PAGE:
3. Don’t pursue perfection as the goal

Communication coach Bronwyn Saglimbeni emphasizes “connection over perfection,” which applies to anything from presentations to sending an email. When you strive to be perfect, the person who suffers most is you. You’re less likely to take risks, say no to projects, or effectively delegate. Plus, it can fuel imposter syndrome. When you find yourself shooting for the unattainable, ask yourself:

  • Does the situation call for perfection, or are am I proving I’m good enough?

  • Is that last 10% worth three more hours? What am I giving up in exchange?

  • Who can I reach out to for help?

  • What’s the worst that can happen if this isn’t perfect?

4. Self-promotion isn’t selfish

Building your brand involves understanding the unique value you bring to your organization and ensures your talents and strengths are recognized. Yet 47% of women said they would rather run errands in the rain than talk about themselves to strangers, according to a recent “Self-Promotion Gap” survey.

How do you want others to perceive you? Does it align with the current perception? If not, take steps to remedy that. This can include discussing with your manager how you’d like to grow, raising your hand for stretch projects or growth opportunities, or seeing an issue and proposing a solution.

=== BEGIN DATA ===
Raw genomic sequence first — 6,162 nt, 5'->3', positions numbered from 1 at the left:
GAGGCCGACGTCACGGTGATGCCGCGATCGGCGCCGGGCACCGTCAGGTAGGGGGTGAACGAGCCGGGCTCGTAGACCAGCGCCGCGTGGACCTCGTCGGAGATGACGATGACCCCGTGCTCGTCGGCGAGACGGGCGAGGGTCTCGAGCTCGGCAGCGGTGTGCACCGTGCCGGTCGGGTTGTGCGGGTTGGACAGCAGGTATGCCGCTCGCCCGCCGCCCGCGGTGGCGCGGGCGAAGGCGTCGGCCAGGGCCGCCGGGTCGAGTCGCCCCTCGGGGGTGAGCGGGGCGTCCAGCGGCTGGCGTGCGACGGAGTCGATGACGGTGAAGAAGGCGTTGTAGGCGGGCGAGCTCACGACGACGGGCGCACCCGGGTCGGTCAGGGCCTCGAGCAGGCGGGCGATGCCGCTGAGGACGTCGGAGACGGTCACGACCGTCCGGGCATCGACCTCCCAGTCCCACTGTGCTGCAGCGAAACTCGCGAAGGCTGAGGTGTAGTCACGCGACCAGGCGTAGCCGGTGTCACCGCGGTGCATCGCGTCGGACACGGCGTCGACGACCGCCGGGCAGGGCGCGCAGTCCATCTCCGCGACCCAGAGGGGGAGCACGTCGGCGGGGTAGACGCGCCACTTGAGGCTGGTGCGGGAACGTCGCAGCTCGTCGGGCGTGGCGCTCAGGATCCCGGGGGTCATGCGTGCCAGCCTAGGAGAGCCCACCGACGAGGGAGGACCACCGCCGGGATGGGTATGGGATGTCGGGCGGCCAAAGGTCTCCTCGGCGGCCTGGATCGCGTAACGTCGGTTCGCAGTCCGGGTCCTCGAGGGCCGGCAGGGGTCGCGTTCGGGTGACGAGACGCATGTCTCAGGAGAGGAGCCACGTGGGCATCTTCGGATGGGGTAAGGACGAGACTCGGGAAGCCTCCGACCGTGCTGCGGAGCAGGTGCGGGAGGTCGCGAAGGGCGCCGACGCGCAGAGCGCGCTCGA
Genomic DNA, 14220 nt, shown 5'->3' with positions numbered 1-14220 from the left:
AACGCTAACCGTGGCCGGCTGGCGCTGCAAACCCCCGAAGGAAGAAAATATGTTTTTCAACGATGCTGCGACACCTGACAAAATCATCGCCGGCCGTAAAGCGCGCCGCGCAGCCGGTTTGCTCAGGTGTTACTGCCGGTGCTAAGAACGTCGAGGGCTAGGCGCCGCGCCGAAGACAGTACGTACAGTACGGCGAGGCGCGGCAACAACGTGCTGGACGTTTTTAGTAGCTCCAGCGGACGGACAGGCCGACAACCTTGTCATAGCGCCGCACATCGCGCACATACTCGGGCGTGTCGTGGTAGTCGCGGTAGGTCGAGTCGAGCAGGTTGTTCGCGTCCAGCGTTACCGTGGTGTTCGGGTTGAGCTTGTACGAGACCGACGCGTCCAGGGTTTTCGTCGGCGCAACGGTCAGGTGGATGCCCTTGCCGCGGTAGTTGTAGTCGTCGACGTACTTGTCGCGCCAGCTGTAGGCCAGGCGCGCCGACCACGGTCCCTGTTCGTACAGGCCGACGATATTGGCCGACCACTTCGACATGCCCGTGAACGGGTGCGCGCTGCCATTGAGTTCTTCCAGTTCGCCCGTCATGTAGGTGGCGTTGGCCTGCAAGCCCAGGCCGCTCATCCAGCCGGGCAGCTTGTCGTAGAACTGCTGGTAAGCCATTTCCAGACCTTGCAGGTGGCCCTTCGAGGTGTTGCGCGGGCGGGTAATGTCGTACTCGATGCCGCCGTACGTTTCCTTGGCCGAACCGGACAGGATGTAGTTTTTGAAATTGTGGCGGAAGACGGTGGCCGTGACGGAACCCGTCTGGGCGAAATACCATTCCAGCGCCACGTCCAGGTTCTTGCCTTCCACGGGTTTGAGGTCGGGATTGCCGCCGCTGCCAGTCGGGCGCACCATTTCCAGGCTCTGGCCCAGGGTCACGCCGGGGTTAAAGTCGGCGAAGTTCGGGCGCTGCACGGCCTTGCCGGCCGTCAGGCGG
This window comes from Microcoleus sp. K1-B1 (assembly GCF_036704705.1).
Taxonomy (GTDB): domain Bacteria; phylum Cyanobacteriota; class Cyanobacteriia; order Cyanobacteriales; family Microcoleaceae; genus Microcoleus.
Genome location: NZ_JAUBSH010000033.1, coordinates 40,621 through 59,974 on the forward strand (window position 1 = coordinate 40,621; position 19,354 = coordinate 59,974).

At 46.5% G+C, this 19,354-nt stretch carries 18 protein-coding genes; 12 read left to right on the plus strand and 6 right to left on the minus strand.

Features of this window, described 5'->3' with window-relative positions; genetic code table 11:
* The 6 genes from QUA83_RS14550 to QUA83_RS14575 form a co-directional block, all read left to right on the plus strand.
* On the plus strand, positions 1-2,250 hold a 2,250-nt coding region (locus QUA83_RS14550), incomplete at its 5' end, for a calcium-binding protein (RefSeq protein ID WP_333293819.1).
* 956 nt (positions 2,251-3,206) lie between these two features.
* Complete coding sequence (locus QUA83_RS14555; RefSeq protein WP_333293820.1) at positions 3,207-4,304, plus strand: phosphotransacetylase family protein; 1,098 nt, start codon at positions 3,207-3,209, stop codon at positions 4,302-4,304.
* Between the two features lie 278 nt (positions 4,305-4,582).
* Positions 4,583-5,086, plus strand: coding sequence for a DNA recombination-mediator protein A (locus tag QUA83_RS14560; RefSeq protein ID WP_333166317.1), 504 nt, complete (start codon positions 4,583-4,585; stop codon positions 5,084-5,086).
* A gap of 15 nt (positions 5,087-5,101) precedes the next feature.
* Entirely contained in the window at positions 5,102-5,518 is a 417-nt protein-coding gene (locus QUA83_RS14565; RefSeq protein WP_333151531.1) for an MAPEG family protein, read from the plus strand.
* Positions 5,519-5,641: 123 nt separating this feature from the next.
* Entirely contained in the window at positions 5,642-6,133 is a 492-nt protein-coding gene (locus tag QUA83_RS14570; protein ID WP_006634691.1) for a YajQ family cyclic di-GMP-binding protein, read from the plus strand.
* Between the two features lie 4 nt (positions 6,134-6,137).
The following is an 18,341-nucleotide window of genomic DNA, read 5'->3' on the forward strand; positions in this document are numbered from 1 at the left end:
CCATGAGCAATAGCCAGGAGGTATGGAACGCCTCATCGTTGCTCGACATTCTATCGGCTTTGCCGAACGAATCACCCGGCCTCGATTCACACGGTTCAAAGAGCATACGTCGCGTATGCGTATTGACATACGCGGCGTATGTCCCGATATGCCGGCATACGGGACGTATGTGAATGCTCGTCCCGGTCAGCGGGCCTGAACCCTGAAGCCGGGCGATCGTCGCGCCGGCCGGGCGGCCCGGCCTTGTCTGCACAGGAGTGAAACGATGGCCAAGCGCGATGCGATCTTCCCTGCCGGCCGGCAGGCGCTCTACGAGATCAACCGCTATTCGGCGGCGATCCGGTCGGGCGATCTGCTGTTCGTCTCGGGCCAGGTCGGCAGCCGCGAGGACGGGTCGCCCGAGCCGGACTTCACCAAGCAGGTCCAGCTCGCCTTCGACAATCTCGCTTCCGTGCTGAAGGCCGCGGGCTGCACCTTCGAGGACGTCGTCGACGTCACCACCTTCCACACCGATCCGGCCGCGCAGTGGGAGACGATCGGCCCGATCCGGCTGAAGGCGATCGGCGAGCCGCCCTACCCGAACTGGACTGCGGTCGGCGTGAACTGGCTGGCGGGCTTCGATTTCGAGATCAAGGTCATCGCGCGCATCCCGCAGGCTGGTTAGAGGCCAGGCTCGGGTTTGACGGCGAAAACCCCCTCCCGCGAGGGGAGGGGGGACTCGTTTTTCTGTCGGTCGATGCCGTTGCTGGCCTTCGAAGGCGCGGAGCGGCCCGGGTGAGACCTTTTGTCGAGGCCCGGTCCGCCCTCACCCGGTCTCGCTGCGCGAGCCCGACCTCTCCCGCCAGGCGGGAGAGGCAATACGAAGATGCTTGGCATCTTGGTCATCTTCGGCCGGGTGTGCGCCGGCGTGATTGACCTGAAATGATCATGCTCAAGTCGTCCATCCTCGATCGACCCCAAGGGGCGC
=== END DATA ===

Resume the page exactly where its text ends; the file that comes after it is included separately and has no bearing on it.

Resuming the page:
As you build your brand, stay attuned to these common verbal fillers that subtly undermine your credibility and authority:

  • “Just…” For instance, “I just wanted to check in.”

  • Ending your statement with a question mark. “We should increase the budget?”

  • Calling yourself out. Avoid telling on yourself for being nervous.

  • “I’m sorry.” Perhaps say “Thank you” instead.

  • “Does this make sense?” Consider using “How is this resonating so far?”

  • “I’m probably wrong.” Don’t sell yourself or your answers short.

5. Be an ally for others

Oracle Senior Director of Diversity & Inclusion Traci Wade says, “Diversity and inclusion is not just the right thing to do; it is a business imperative.” More than just an HR buzzword, being a good ally fosters an environment where colleagues of marginalized or underrepresented groups can feel supported and thrive.

  • Champion others. Call out their great ideas and give them credit.

  • Speak up if you see or hear offensive behavior. Hold others accountable.

  • Be open to feedback and continuous learning.

  • Be a confidant. Listen, ask questions, and believe others when they share experiences you haven’t had.

  • Advocate for others and recommend them for highly visible roles, speakerships, bylines, etc.

How have you tackled some of these challenges? What tactics have worked well for you? For even more insights, watch the full webinar on-demand:

Jacel Booth

Global Brand Marketing Manager

Jacel Booth is a Global Brand Marketing Manager at Oracle Data Cloud. She enjoys a good pun and is an ardent supporter of the Oxford comma.

Previous Post

Submissions are open for the 15th Annual Markie Awards––introducing new advertising categories

Mollie Spilman | 3 min read

Next Post

How Moat catches CTV advertising misbehavior

James Ferguson | 4 min read